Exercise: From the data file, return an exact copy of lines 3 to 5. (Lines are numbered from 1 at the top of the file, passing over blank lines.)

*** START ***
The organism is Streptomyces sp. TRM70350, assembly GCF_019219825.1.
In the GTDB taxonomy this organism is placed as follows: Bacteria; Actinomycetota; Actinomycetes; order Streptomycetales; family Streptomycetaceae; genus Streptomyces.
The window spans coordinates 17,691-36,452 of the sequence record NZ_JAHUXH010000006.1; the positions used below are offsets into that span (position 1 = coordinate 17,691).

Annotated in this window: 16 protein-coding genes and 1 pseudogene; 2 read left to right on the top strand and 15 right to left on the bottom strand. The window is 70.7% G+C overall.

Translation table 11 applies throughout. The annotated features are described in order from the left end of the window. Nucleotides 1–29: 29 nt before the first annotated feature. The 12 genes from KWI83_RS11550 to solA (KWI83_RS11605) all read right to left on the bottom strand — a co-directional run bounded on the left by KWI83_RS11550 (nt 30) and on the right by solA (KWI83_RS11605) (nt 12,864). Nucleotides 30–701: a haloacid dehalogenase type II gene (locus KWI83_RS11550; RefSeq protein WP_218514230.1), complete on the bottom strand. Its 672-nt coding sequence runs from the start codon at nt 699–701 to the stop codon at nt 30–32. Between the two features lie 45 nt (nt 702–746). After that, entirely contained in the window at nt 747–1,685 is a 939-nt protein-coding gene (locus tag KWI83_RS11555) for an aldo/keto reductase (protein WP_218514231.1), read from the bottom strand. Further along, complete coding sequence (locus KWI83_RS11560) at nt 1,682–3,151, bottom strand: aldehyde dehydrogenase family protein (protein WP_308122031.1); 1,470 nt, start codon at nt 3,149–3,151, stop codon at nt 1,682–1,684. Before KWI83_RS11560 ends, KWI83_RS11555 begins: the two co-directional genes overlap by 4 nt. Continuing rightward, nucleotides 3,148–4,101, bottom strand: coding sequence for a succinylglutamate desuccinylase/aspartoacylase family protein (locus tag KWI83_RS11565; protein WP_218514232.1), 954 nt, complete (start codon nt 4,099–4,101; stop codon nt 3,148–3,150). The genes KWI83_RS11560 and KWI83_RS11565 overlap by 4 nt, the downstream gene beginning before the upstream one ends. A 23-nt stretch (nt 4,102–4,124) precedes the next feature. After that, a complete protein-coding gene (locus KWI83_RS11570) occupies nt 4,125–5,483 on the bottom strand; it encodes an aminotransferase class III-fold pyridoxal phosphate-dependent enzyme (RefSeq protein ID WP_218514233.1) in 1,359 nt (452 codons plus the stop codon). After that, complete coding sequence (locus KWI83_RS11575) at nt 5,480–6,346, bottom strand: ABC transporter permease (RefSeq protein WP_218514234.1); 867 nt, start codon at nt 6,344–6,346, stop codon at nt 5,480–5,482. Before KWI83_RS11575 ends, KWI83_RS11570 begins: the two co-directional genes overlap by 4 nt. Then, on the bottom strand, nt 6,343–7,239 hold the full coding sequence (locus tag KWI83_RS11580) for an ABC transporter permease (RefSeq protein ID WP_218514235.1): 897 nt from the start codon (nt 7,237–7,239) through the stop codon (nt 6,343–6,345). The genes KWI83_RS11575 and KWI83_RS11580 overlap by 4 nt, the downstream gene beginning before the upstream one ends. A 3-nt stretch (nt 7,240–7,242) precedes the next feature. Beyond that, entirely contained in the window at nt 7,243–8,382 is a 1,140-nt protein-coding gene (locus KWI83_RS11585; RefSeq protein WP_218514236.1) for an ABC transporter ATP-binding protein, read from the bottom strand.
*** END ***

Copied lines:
The window spans coordinates 17,691-36,452 of the sequence record NZ_JAHUXH010000006.1; the positions used below are offsets into that span (position 1 = coordinate 17,691).

Annotated in this window: 16 protein-coding genes and 1 pseudogene; 2 read left to right on the top strand and 15 right to left on the bottom strand. The window is 70.7% G+C overall.

Translation table 11 applies throughout. The annotated features are described in order from the left end of the window. Nucleotides 1–29: 29 nt before the first annotated feature. The 12 genes from KWI83_RS11550 to solA (KWI83_RS11605) all read right to left on the bottom strand — a co-directional run bounded on the left by KWI83_RS11550 (nt 30) and on the right by solA (KWI83_RS11605) (nt 12,864). Nucleotides 30–701: a haloacid dehalogenase type II gene (locus KWI83_RS11550; RefSeq protein WP_218514230.1), complete on the bottom strand. Its 672-nt coding sequence runs from the start codon at nt 699–701 to the stop codon at nt 30–32. Between the two features lie 45 nt (nt 702–746). After that, entirely contained in the window at nt 747–1,685 is a 939-nt protein-coding gene (locus tag KWI83_RS11555) for an aldo/keto reductase (protein WP_218514231.1), read from the bottom strand. Further along, complete coding sequence (locus KWI83_RS11560) at nt 1,682–3,151, bottom strand: aldehyde dehydrogenase family protein (protein WP_308122031.1); 1,470 nt, start codon at nt 3,149–3,151, stop codon at nt 1,682–1,684. Before KWI83_RS11560 ends, KWI83_RS11555 begins: the two co-directional genes overlap by 4 nt. Continuing rightward, nucleotides 3,148–4,101, bottom strand: coding sequence for a succinylglutamate desuccinylase/aspartoacylase family protein (locus tag KWI83_RS11565; protein WP_218514232.1), 954 nt, complete (start codon nt 4,099–4,101; stop codon nt 3,148–3,150). The genes KWI83_RS11560 and KWI83_RS11565 overlap by 4 nt, the downstream gene beginning before the upstream one ends. A 23-nt stretch (nt 4,102–4,124) precedes the next feature. After that, a complete protein-coding gene (locus KWI83_RS11570) occupies nt 4,125–5,483 on the bottom strand; it encodes an aminotransferase class III-fold pyridoxal phosphate-dependent enzyme (RefSeq protein ID WP_218514233.1) in 1,359 nt (452 codons plus the stop codon). After that, complete coding sequence (locus KWI83_RS11575) at nt 5,480–6,346, bottom strand: ABC transporter permease (RefSeq protein WP_218514234.1); 867 nt, start codon at nt 6,344–6,346, stop codon at nt 5,480–5,482. Before KWI83_RS11575 ends, KWI83_RS11570 begins: the two co-directional genes overlap by 4 nt. Then, on the bottom strand, nt 6,343–7,239 hold the full coding sequence (locus tag KWI83_RS11580) for an ABC transporter permease (RefSeq protein ID WP_218514235.1): 897 nt from the start codon (nt 7,237–7,239) through the stop codon (nt 6,343–6,345). The genes KWI83_RS11575 and KWI83_RS11580 overlap by 4 nt, the downstream gene beginning before the upstream one ends. A 3-nt stretch (nt 7,240–7,242) precedes the next feature. Beyond that, entirely contained in the window at nt 7,243–8,382 is a 1,140-nt protein-coding gene (locus KWI83_RS11585; RefSeq protein WP_218514236.1) for an ABC transporter ATP-binding protein, read from the bottom strand.